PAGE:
Pineland blackanthers
Melanthera parvifolia

Landscape Uses:

Primarily recommended for natural landscapes and habitat restorations. Also wildflower and butterfly gardens.

Ecological Restoration Notes:

Grown by enthusiasts.
Small herbaceous wildflower.
Typically 6-24 inches in height but sometimes taller. Spreading and usually much broader than tall.
Growth Rate:
Endemic to Miami-Dade, Broward and Collier counties south to the Monroe County Keys. In the Monroe County Keys, disjunct from Miami-Dade County to the pine rocklands of Big Pine Key. In Broward County, known only from Hillsboro Pineland Natural Area.
Pine rocklands and marl prairies.
Moist, well-drained limestone (rarely sandy) soils, without humus.
Nutritional Requirements:
Low; it grows in nutrient poor soils.
Salt Water Tolerance:
Low; does not tolerate long-term flooding by salt or brackish water.
Salt Wind Tolerance:
Low; salt wind may burn the leaves.
Drought Tolerance:
High; does not require any supplemental water once established.
Light Requirements:
Full sun.
Flower Color:
Flower Characteristics:
Flowering Season:
All year.
Inconspicuous achene.
Wildlife and Ecology:
Probable nectar plant for Bahamian swallowtail (Heraclides andraemon), cassius blue (Leptotes cassius), dorantes skipper (Urbanus dorantes), field skipper (Atalopedes campestris), Florida white (Appias drusilla), gray hairstreak (Strymon melinus), gulf fritillary (Agraulis vanillae), julia (Dryas iulia), long-tailed skipper (Urbanus proteus), Miami blue (Hemiargus thomasi), obscure skipper (Panoquina panoquinoides), Palatka skipper (Euphyes pilatka), Schaus' swallowtail (Heraclides aristodemius), tropical checkered-skipper (Pyrgus oileus) and other butterflies.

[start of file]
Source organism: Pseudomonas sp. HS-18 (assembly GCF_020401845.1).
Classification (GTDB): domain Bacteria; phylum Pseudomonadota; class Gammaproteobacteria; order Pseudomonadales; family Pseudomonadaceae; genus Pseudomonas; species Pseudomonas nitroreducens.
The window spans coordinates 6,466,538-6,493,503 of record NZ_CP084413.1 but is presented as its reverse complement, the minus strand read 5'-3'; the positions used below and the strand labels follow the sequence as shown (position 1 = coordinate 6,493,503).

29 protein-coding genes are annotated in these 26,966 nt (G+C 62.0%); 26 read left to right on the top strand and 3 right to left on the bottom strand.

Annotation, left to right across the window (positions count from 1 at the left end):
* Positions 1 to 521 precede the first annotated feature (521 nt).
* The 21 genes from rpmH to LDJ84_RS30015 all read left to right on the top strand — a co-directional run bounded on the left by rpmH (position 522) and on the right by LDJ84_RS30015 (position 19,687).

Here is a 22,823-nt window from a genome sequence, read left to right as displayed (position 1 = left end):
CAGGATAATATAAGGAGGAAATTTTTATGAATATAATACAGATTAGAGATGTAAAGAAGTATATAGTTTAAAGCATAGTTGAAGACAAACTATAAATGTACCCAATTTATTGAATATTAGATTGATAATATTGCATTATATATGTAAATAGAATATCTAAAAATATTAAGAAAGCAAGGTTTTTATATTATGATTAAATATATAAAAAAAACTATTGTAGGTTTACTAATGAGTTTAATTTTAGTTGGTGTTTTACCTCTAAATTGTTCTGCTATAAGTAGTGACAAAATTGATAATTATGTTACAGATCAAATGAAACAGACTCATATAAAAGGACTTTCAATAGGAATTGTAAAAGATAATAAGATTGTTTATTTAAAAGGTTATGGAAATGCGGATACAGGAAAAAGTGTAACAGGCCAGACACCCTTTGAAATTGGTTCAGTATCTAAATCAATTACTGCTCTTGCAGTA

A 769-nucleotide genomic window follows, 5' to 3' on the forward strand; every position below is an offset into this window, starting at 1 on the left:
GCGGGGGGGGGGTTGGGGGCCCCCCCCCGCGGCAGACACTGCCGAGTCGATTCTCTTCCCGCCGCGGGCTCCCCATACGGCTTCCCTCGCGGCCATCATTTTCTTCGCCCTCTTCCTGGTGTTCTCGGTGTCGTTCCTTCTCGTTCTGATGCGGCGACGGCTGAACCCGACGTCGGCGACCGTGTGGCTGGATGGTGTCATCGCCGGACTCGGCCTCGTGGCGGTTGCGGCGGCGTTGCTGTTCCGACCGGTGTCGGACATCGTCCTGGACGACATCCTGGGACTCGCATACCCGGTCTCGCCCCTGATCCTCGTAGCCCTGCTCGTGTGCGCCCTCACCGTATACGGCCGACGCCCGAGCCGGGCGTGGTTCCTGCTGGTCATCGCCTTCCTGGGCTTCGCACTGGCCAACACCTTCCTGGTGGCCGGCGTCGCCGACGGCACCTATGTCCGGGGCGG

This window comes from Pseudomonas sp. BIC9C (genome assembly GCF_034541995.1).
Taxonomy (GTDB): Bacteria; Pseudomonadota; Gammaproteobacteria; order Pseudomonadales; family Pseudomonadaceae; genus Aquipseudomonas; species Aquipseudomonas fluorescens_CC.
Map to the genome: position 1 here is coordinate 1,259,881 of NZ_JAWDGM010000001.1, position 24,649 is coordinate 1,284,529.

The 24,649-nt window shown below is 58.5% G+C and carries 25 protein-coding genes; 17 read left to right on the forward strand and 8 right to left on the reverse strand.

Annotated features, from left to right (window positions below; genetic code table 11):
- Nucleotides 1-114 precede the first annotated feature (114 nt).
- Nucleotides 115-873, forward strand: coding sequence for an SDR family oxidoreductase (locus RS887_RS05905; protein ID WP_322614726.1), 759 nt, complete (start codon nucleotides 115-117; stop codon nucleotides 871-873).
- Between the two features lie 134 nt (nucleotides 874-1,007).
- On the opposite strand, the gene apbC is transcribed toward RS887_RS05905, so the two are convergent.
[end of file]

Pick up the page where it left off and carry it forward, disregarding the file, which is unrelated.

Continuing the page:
Horticultural Notes:
Can be grown from seed.
It is listed as threatened by the state of Florida. Taxonomy: some authors place M. parvifolia into synonomy under the wide ranging M. nivea; we do not.

James Johnson, 2014
In habitat, Everglades National Park, Florida
James Johnson, 2014
In habitat, Everglades National Park, Florida
James Johnson, 2014
In habitat, Everglades National Park, Florida
George D. Gann
Shirley Denton